American Marine Tech., Inc. v. World Group Yachting, Inc. et al, No. 0:2019cv60636 - Document 48 (S.D. Fla. 2019)

Court Description: ORDER granting 42 Motion to Dismiss for Failure to State a Claim. COUNTS I and III of Defendants' Counterclaim, ECF No. 41 , are DISMISSED WITHOUT PREJUDICE. If so inclined, the Defendants are permitted to file an Amended Counterclaim no later than October 18, 2019. Signed by Judge Beth Bloom on 10/11/2019. See attached document for full details. (wc)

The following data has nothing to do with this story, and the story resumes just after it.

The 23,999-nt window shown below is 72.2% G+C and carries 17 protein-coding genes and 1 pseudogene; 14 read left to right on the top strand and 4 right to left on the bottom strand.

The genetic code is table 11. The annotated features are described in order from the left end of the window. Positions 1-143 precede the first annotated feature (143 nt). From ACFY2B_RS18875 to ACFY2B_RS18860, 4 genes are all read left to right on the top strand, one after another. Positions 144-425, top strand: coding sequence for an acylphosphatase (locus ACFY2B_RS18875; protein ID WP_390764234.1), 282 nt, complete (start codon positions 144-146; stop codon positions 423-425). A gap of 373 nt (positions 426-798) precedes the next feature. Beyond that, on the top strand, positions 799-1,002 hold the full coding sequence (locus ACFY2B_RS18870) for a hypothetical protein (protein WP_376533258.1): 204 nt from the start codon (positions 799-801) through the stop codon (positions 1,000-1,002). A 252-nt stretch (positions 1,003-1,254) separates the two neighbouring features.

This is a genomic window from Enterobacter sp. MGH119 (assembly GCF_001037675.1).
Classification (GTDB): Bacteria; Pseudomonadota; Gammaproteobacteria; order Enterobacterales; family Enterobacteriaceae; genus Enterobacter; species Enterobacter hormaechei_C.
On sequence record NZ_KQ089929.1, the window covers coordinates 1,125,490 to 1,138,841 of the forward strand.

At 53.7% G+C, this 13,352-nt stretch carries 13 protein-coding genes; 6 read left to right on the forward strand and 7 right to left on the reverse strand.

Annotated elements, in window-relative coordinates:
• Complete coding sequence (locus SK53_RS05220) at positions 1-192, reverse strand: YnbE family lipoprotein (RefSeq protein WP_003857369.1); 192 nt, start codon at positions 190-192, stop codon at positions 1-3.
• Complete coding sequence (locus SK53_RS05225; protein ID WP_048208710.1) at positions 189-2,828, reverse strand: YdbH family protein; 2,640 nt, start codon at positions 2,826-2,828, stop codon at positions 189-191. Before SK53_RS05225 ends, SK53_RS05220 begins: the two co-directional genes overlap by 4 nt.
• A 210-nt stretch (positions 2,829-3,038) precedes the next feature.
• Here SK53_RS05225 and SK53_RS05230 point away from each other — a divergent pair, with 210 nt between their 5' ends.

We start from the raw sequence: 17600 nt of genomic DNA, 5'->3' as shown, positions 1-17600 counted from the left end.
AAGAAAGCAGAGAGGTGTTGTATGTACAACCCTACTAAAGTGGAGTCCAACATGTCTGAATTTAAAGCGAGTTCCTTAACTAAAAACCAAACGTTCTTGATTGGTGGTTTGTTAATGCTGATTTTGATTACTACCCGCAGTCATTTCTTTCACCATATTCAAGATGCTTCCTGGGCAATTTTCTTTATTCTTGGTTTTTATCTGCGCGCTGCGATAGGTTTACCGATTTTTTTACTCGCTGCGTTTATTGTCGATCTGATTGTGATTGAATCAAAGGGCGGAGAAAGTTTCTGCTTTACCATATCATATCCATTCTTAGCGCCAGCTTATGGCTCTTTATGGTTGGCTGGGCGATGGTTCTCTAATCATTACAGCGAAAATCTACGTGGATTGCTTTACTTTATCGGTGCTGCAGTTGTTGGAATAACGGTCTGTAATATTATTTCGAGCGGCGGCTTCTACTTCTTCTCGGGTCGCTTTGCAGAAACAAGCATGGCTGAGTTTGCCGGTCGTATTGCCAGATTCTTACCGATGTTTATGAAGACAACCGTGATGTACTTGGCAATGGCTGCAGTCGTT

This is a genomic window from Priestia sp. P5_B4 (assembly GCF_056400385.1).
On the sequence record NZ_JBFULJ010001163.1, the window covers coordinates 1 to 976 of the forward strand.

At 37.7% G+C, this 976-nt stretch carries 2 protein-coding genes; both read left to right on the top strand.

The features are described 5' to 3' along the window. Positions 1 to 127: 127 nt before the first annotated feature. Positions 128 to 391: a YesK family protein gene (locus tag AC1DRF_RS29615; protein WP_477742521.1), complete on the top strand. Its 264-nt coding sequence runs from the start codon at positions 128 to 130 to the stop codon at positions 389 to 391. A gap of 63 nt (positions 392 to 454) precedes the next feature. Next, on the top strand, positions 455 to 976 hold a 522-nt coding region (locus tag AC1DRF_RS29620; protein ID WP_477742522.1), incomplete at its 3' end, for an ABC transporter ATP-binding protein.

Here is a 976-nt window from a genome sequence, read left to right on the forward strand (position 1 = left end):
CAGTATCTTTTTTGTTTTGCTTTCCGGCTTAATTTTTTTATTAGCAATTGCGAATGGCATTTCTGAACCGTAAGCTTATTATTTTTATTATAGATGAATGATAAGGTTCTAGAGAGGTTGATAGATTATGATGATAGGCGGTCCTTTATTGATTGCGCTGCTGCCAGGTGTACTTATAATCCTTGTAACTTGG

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`UNITED STATES DISTRICT COURT SOUTHERN DISTRICT OF FLORIDA Case No. 19-cv-60636-BLOOM/Valle AMERICAN MARINE TECH, INC., Plaintiff, v. WORLD GROUP YACHTING, INC., et al., Defendants. _____________________________/ ORDER THIS CAUSE is before the Court upon Plaintiff’s American Marine Tech., Inc’s (“American Marine”) Motion to Dismiss Counts I and III of Defendants’ Counterclaim, ECF No. [42] (the “Motion”). The Court has carefully reviewed the Motion, all opposing and supporting materials, the record and applicable law, and is otherwise fully advised. For the reasons that follow, the Motion is granted. I. BACKGROUND The Plaintiff, American Marine, is a vessel repair and service facility and parts provider located in Palm Beach County, Florida. ECF No. [1], at ¶ 1. The M/Y ALCHEMIST, is a 1995 105’ Mangusta recreational vessel, MMSI 368017950, call sign DJ8591 (the “Vessel”). Id. at ¶ 2. Defendant World Group Yachting, Inc. (“World Group”) is the owner of the Vessel. Id. at ¶ 5. Plaintiff alleges that in July 2016, Defendant World Group, through its agent and representative, Gary Blonder (“Blonder”) on behalf of Yacht Charter Group (“Yachter Charter”), entered into a service agreement (the “Service Agreement”) with American Marine to provide materials and services to the Vessel. Id. at ¶ 7. The materials and work contemplated by the Case No. 19-cv-60636-BLOOM/Valle Service Agreement included “a total engine repower from Dentz engines to two MTU 2000 V-16 M91 engines, and [the] associated and additional materials and services, including mechanical work [and] electrical work.” Id. Plaintiff has attached a copy of the Service Agreement to its Complaint, which has been executed by Blonder and Yacht Charter. See Exh. A, ECF No. [1-1]. Plaintiff claims that it fully performed the services and materials as agreed upon in the Service Agreement. Id. at ¶¶ 10, 14. Plaintiff further alleges that World Group, Blonder, and Yacht Charter have failed to pay its outstanding balance of $55,645.20 for services and materials provided by American Marine, despite repeated demands for payment. Id. at ¶¶ at 11-3. Plaintiff claims as a direct and proximate result of this failure to pay, it has incurred and paid significant expenses for salaries and wages, and materials. Id. at ¶ 15. Plaintiff has asserted a claim for Enforcement of Lien for Necessaries against the Vessel (Count I); a claim for breach of contract against the Vessel (Count II); and a claim for breach of contract against World Group Yachting (Count III) in its Complaint. See generally ECF No. [1]. On July 1, 2019, Defendants World Group and the Vessel (collectively referred to as “Defendants”) filed their Amended Answer asserting three counterclaims against the Plaintiff. ECF No. [41] (the “Counterclaim”). The Counterclaim included claims for negligence (Count I); breach of implied warranty of workmanlike performance (Count II); and unjust enrichment (Count III) against the Plaintiff. Id. In the Counterclaim, Defendants allege that the Service Agreement was entered into by American Marine and Yacht Charter to perform certain work related to installing engines onboard the Vessel. Id. at 6. Defendants have also attached a copy of the Service Agreement to their Counterclaim. See ECF No. [41-1]. Defendants allege that American Marine initially agreed to complete the work promised in the Service Agreement for an estimated $86,020.00. ECF No. 2 Case No. 19-cv-60636-BLOOM/Valle [41], at 6. The Defendants claim that the Service Agreement also contains a provision, which states that the estimate would not “exceed more than 10% of the base amount without a signed authorization.” Id. The Defendants allege that American Marine agreed that the “Owner’s staff [would] perform requested labor which will be subtracted from [the estimated amount].” Id. Defendants claim that once American Marine began performing the work promised in the Service Agreement, there were “numerous problems with the quality of AMT’s workmanship.” Id. Defendants assert that the work was delayed far beyond the 8-10 weeks originally estimated by American Marine. Id. at 7. Defendants allege that American Marine was ultimately paid $96,184.38. Id. Defendants contend that this amount reflected more than the additional 10% maximum that American Marine could charge without a signed authorization, and that a signed authorization was never executed. Id. at 7-8. Therefore, Defendants allege that American Marine has overbilled for the work that was done. Id. at 8. Defendants estimate that the amount overbilled is at least $1,561.92 but is potentially “much higher” as they assert that the Plaintiff never credited the work done by the Owner’s crew as previously agreed. Id. Plaintiff has now moved to dismiss the Defendants claims for negligence (Count I) and unjust enrichment (Count III) for failure to state a claim upon which relief may be granted. ECF No. [42]. II. LEGAL STANDARD A pleading in a civil action must contain “a short and plain statement of the claim showing that the pleader is entitled to relief.” Fed. R. Civ. P. 8(a)(2). Although a complaint “does not need detailed factual allegations,” it must provide “more than labels and conclusions, and a formulaic recitation of the elements of a cause of action will not do.” Bell Atl. Corp. v. Twombly, 550 U.S. 544, 555 (2007); see Ashcroft v. Iqbal, 556 U.S. 662, 678 (2009) (explaining that Rule 8(a)(2)’s 3 Case No. 19-cv-60636-BLOOM/Valle pleading standard “demands more than an unadorned, the-defendant-unlawfully-harmed-me accusation”). Nor can a complaint rest on “‘naked assertion[s]’ devoid of ‘further factual enhancement.’” Iqbal, 556 U.S. at 678 (quoting Twombly, 550 U.S. at 557 (alteration in original)). “To survive a motion to dismiss a complaint must contain sufficient factual matter, accepted as true, to ‘state a claim to relief that is plausible on its face.’” Id. (quoting Twombly, 550 U.S. at 570). When reviewing a motion under Rule 12(b)(6), a court, as a general rule, must accept the plaintiff’s allegations as true and evaluate all plausible inferences derived from those facts in favor of the plaintiff. See Miccosukee Tribe of Indians of Fla. v. S. Everglades Restoration Alliance, 304 F.3d 1076, 1084 (11th Cir. 2002); AXA Equitable Life Ins. Co. v. Infinity Fin. Grp., LLC, 608 F. Supp. 2d 1349, 1353 (S.D. Fla. 2009). However, this tenet does not apply to legal conclusions, and courts “are not bound to accept as true a legal conclusion couched as a factual allegation.” Twombly, 550 U.S. at 555; see Iqbal, 556 U.S. at 678; Thaeter v. Palm Beach Cty. Sheriff’s Office, 449 F.3d 1342, 1352 (11th Cir. 2006). Pleadings that “are no more than conclusions, are not entitled to the assumption of truth. While legal conclusions can provide the framework of a complaint, they must be supported by factual allegations.” Iqbal, 556 U.S. at 679; see also Sinaltrainal v. Coca-Cola Co., 578 F.3d 1252, 1260 (11th Cir. 2009) (“‘[U]nwarranted deductions of fact’ in a complaint are not admitted as true for the purpose of testing the sufficiency of plaintiff’s allegations.”). Moreover, “courts may infer from the factual allegations in the complaint ‘obvious alternative explanations,’ which suggest lawful conduct rather than the unlawful conduct the plaintiff would ask the court to infer.” Am. Dental Ass’n v. Cigna Corp., 605 F.3d 1283, 1290 (11th Cir. 2010) (quoting Iqbal, 556 U.S. at 682). 4 Case No. 19-cv-60636-BLOOM/Valle “At the motion-to-dismiss stage, a complaint may be dismissed on the basis of a statuteof-limitations defense only if it appears beyond a doubt that Plaintiffs can prove no set of facts that toll the statute.” Keira v. U.S. Postal Inspection Serv., 157 Fed. Appx. 135, 136 (11th Cir. 2005) (internal quotation marks and citation omitted). “A statute of limitations bar is an affirmative defense, and plaintiffs are not required to negate an affirmative defense in their complaint.” La Grasta v. First Union Securities, Inc., 358 F.3d 840, 845 (11th Cir. 2004) (internal citations and quotations omitted). “[A] Rule 12(b)(6) dismissal on statute of limitations grounds is appropriate only if it is apparent from the face of the complaint that the claim is time barred.” Id. “Generally, whether a claim is barred by the statute of limitations should be raised as an affirmative defense in the answer rather than in a motion to dismiss . . . However, if facts on the face of the pleadings show that the statute of limitations bars the action, the defense can be raised by motion to dismiss.” Spadaro v. City of Miramar, 855 F. Supp. 2d 1317, 1328 (S.D. Fla. 2012) (citing Cabral v. City of Miami Beach, 76 So.3d 324, 326 (Fla. 3d DCA 2011). III. DISCUSSION a. Count I – Negligence Plaintiff first argues that Defendants’ claim for negligence must be dismissed because it is barred by the Economic Loss Rule. ECF No. [42], at 4-7. Specifically, Plaintiff contends that American Marine and World Group are parties to the Service Agreement in contractual privity. Id. at 6. Plaintiff acknowledges that the Service Agreement is between the Plaintiff and Yacht Charter. Id. at 5. However, Plaintiff argues that Defendants’ negligence claim is, nonetheless, barred because Yacht Charter is actually just a registered fictitious name for Defendant World Group. Id. at 6. Thus, Plaintiff argues that the negligent conduct alleged is within the scope of the Service 5 Case No. 19-cv-60636-BLOOM/Valle Agreement between the parties. Id. Plaintiff claims that the negligence claim is, therefore, “improperly cast as a tort,” which is prohibited under the maritime Economic Loss Rule. Id. Defendants respond that the Economic Loss Rule does not apply because their negligence claim does not allege or rely upon a contract executed specifically between Defendant World Group and American Marine. ECF No. [45], at 3. Rather, Defendants contend that the negligence claim alleges that an agreement was entered into between the Plaintiff and Yacht Charter. Id. at 4. Further, Defendants argue that the only evidence provided by the Plaintiff that the parties are in contractual privity is a document attached to the Plaintiff’s Motion, which is a record found on the Florida Department of State’s website (the “Sunbiz Filing”), which evidences that Yacht Charter is a fictitious name registered by World Group. Id; see also ECF No. [42-1]. Defendants argue that the Court should not rely on the Sunbiz Filing because it is a document outside of the pleadings. ECF No. [45], at 4. Further, the Defendants argue that even if the Court determines it can consider the Sunbiz Filing, the Sunbiz Filing does not support the Plaintiff’s argument because the fictitious name was registered by World Group after the Service Agreement was executed. Id. Lastly, Defendants argue that the negligence claim should not be dismissed because a party is permitted to plead inconsistent theories of relief. ECF No. [45], at 3. Alternatively, in the event the Court finds that the negligence claim is barred by the Economic Loss Rule, Defendants request leave to amend their counterclaim to include a breach of contract claim. Id. at 5. Although the Florida Supreme Court has limited the application of the Economic Loss Rule to products liability cases, see Tiara Condo. Ass’n, Inc. v. Marsh & McLennan Companies, Inc., 110 So.3d 399 (Fla. 2013), no such limitation has been imposed in cases governed by maritime law. Generally, the maritime Economic Loss Rule “provides that a tort action may not lie where the basis for liability arises from a contract.” St. Clair Marine Salvage, Inc. v. M/Y BLUE MARLIN, 6 Case No. 19-cv-60636-BLOOM/Valle 2014 WL 2480587, at *4 (E.D. Mich. June 3, 2014) (citing E. River S.S. Corp. v. Transamerica Delaval, Inc., 476 U.S. 858 (1986)). The Rule finds its origins in East River S.S. Corp. v. Transamerica Delaval, Inc., 476 U.S. 858 (1986), where the Supreme Court held that a “manufacturer in a commercial relationship has no duty under either a negligence or strict products-liability theory to prevent a product from injuring itself.” Id. at 871. Further, the maritime economic loss doctrine has been expanded to reach situations where a party is attempting to bring a breach of contract action couched as a tort claim. See BVI Marine Const. Ltd. v. ECS–Florida, LLC, 2013 WL 6768646, at *3–4 (S.D. Fla. Dec. 20, 2013). The Supreme Court’s decision in E. River S.S. Corp. indirectly cautioned that claims sounding in tort but stemming from a contractual dispute are often more appropriately remedied pursuant to the contractual relationship. East River S.S. Corp., 476 U.S. at 874 (“Permitting recovery for all foreseeable claims for purely economic loss could make a manufacturer liable for vast sums.”). “[W]hen an enforceable contract exists, it is preferable to resolve disputes on the basis of the contractual relationship.” Id. at *4. Thus, a breach of contract claim framed as a tort will be prohibited by the maritime Economic Loss Rule. As an initial matter, the Court disagrees with the Defendants that it may not rely on the Sunbiz Filing because it is outside of the pleadings. A court on its own or by motion may judicially notice “a fact that is not subject to reasonable dispute because it . . . can be accurately and readily determined from sources whose accuracy cannot reasonably be questioned.” Fed. R. Evid. 201(b)(2). A court properly takes judicial notice of relevant public records in deciding a motion to dismiss, and consideration of such documents does not convert a motion to dismiss into one for summary judgment. See Horne v. Potter, 392 Fed. Appx. 800, 802 (11th Cir. 2010) (consideration of “public records that were not subject to reasonable dispute because they were capable of 7 Case No. 19-cv-60636-BLOOM/Valle accurate and ready determination by resort to sources whose accuracy could not reasonably be questioned” appropriate on motion to dismiss) (internal quotations omitted). Here, because the Sunbiz Filing is publicly available on the Florida Department of State’s website, at www.sunbiz.org, the Court may take judicial notice of such records. See e.g. Tecnoglass, LLC v. RC Home Showcase, Inc., 301 F. Supp. 3d 1267, 1270 (S.D. Fla. Feb. 17, 2017) (taking judicial notice at dismissal stage of corporate records available on Florida Division of Corporations website); see also Demeter v. Little Gasparilla Island & Fire Rescue, Inc., 2017 WL 662006, at *2 (M.D. Fla. Feb. 17, 2017) (taking judicial notice of party’s Sunbiz profile at dismissal stage). Thus, at this stage the Court may judicially notice that Yacht Charter is a fictitious name for Defendant World Group. The Court also notes that the Defendants do not dispute the authenticity or accuracy of the Sunbiz Filing. Further, the Defendants’ argument that the registration of the fictitious name did not occur until after the Service Agreement was executed seemingly fails to refute whether contractual privity exists between the parties. Indeed, when the fictitious name was actually registered is not determinative of when Defendant World Group actually began using “Yacht Charter” as its fictitious name. Because Yacht Charter and Plaintiff are named parties to the Service Agreement, the Court agrees with the Plaintiff that Defendant World Group sits in contractual privity with Plaintiff American Marine. The Economic Loss Rule applies where “the parties are in contractual privity and one party seeks to recover damages in tort for matters arising from the contract.” Indem. Ins. Co. of N. Am. v. Am. Aviation, Inc., 891 So. 2d 532, 536 (Fla. 2004). Where the parties are in privity, “a tort action is barred where a defendant has not committed a breach of duty apart from a breach of contract.” Id. at 537. 8 Case No. 19-cv-60636-BLOOM/Valle Here, after a review of the allegations related to the Defendants’ negligence claim, it is clear that the alleged negligent conduct relates directly to the services performed under the Service Agreement. See ECF No. [41], at 8. Indeed, in the factual allegations provided, the Defendants directly reference the Service Agreement and attach a copy to their Counterclaim. ECF No. [41], at 6 (“On or about July 1, 2016, [American Marine] and non-party Yacht Charter Group entered an agreement for [American Marine] to perform certain work related to installing engines onboard the Vessel. “); see also Service Agreement, ECF No. [41-1]. In fact, each factual allegation asserted by Defendants supporting their counterclaims relates directly to the work performed or contemplated by the Service Agreement. See generally ECF No. [41], at 6-8. As plead, Defendants’ claim for negligence attempts to circumvent their contractual agreement by making a claim for economic loss in tort. Because the parties are in contractual privity, under maritime law, Defendants’ negligence claim is barred by the Economic Loss Rule. Accordingly, Defendant’s claim for negligence (Count I) is dismissed without prejudice. The Court will, however, grant the Defendants’ request for leave to amend their Counterclaim to include a breach of contract claim. b. Count III – Unjust Enrichment Next, Plaintiff argues that Defendants’ claim for unjust enrichment must also be dismissed because Defendants’ counterclaim alleges the existence of a written agreement between the parties covering the same transaction and subject matter in dispute. ECF No. [42], at 7. Plaintiff contends that there can be “no quasi-contract claim for unjust enrichment when there is an express contract between the parties concerning the same subject matter.” Id. at 7-8. Defendants respond that they have not alleged a contract exists between the parties, but rather, that “an agreement existed between [American Marine] and non-party Yacht Charter.” ECF No. [45], at 5. The Defendants 9 Case No. 19-cv-60636-BLOOM/Valle also claim that even if they alleged a contract existed between the parties, they are not prevented from pursuing a claim in the alternative. Id. “The elements of a claim for unjust enrichment are: (1) a benefit conferred upon the defendant by the plaintiff, (2) appreciation by the defendant of such benefit, and (3) acceptance and retention of such benefit by the defendant under such circumstances that it would be inequitable for him to retain it without paying the value thereof.” Hercules, Inc. v. Pages, 814 F.Supp. 79, 80 (M.D.Fla.1993) (citing Henry M. Butler, Inc. v. Trizec Properties, Inc. 524 So.2d 710, 712 (Fla. 2d DCA 1988)). “[T]he theory of unjust enrichment is equitable in nature and is, therefore, not available where there is an adequate legal remedy.” Gary v. D. Agustini & Asociados, S.A., 865 F.Supp. 818, 827 (S.D. Fla. 1994); see also Webster v. Royal Caribbean Cruises, Ltd., 124 F.Supp.2d 1317, 1326 (S.D. Fla. 2000) (granting a motion to dismiss an unjust enrichment claim where the existence of a contract was undisputed, and the plaintiff did not allege that an adequate remedy at law did not exist). As discussed above, to the extent the Defendants argue that they have not plead an agreement exists between the parties, the Court would reject such argument. While the Defendants argue that they have not alleged a contract exists between American Marine and World Group, there is no dispute between the parties that the Service Agreement was entered into between Plaintiff and Yacht Charter. ECF No. [45], at 5; see also ECF No. [41], at ¶ 4. Further, Defendants do not dispute that Yacht Charter is a fictitious name for Defendant World Group. Instead, Defendants argue that the Court should not consider the Sunbiz Filing at this stage. As discussed above, the Court may judicially notice public records and finds that the parties sit in contractual privity. See infra. 10 Case No. 19-cv-60636-BLOOM/Valle As for Defendants’ argument that their unjust enrichment claim is plead in the alternative, the Court also finds this argument unavailing. A complaint cannot allege an express agreement in a claim for unjust enrichment. JI-EE Indus. Co. v. Paragon Metals, Inc., 2010 WL 1141103, at *1 (S.D. Fla. Mar. 23, 2010). Here, Defendants’ claim for unjust enrichment directly incorporates the factual allegation that an express agreement exists. ECF No. [41], at 6, 9. Thus, contrary to its assertions, Defendants’ claim for unjust enrichment has not been plead in the alternative. If Defendants believe that Plaintiff has not adequately delivered on the obligations contemplated in the Service Agreement, they may seek contractual remedies. The Defendants’ unjust enrichment claim, however, fails to acknowledge the existence of contractual remedies and also fails to allege that such remedies are inadequate. Accordingly, Defendants’ claim for unjust enrichment must also be dismissed without prejudice. To the extent that the Defendants can amend the Counterclaim to properly plead their claim for unjust enrichment in the alternative, they are permitted to do so by the deadline imposed below. IV. CONCLUSION Accordingly, it is ORDERED AND ADJUDGED as follows: 1. The Motion, ECF No. [42], is GRANTED. COUNTS I and III of Defendants’ Counterclaim, ECF No. [41], are DISMISSED WITHOUT PREJUDICE. 2. If so inclined, the Defendants are permitted to file an Amended Counterclaim no later than October 18, 2019. 11 Case No. 19-cv-60636-BLOOM/Valle DONE AND ORDERED in Chambers, at Miami, Florida, on October 11, 2019. ________________________________ BETH BLOOM UNITED STATES DISTRICT JUDGE Copies to: Counsel of Record 12